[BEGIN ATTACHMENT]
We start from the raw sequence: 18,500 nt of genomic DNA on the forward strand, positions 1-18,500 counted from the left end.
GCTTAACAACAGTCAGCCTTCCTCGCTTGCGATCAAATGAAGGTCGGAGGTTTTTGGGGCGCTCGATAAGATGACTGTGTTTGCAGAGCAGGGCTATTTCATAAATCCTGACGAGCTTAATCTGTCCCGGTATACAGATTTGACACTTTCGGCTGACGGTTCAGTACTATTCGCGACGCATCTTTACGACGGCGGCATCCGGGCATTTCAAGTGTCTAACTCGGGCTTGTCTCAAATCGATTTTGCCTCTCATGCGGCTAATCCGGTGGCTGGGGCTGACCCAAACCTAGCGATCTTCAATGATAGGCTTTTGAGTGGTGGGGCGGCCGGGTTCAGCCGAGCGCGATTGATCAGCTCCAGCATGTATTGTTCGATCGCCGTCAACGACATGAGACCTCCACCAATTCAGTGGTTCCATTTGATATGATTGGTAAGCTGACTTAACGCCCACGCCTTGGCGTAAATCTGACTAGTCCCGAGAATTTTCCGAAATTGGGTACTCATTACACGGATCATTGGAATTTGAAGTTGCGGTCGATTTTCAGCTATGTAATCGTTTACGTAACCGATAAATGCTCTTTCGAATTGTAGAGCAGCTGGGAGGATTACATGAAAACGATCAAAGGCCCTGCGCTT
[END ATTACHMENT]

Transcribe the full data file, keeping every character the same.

We start from the raw sequence: 18,500 nt of genomic DNA on the forward strand, positions 1-18,500 counted from the left end.
GCTTAACAACAGTCAGCCTTCCTCGCTTGCGATCAAATGAAGGTCGGAGGTTTTTGGGGCGCTCGATAAGATGACTGTGTTTGCAGAGCAGGGCTATTTCATAAATCCTGACGAGCTTAATCTGTCCCGGTATACAGATTTGACACTTTCGGCTGACGGTTCAGTACTATTCGCGACGCATCTTTACGACGGCGGCATCCGGGCATTTCAAGTGTCTAACTCGGGCTTGTCTCAAATCGATTTTGCCTCTCATGCGGCTAATCCGGTGGCTGGGGCTGACCCAAACCTAGCGATCTTCAATGATAGGCTTTTGAGTGGTGGGGCGGCCGGGTTCAGCCGAGCGCGATTGATCAGCTCCAGCATGTATTGTTCGATCGCCGTCAACGACATGAGACCTCCACCAATTCAGTGGTTCCATTTGATATGATTGGTAAGCTGACTTAACGCCCACGCCTTGGCGTAAATCTGACTAGTCCCGAGAATTTTCCGAAATTGGGTACTCATTACACGGATCATTGGAATTTGAAGTTGCGGTCGATTTTCAGCTATGTAATCGTTTACGTAACCGATAAATGCTCTTTCGAATTGTAGAGCAGCTGGGAGGATTACATGAAAACGATCAAAGGCCCTGCGCTT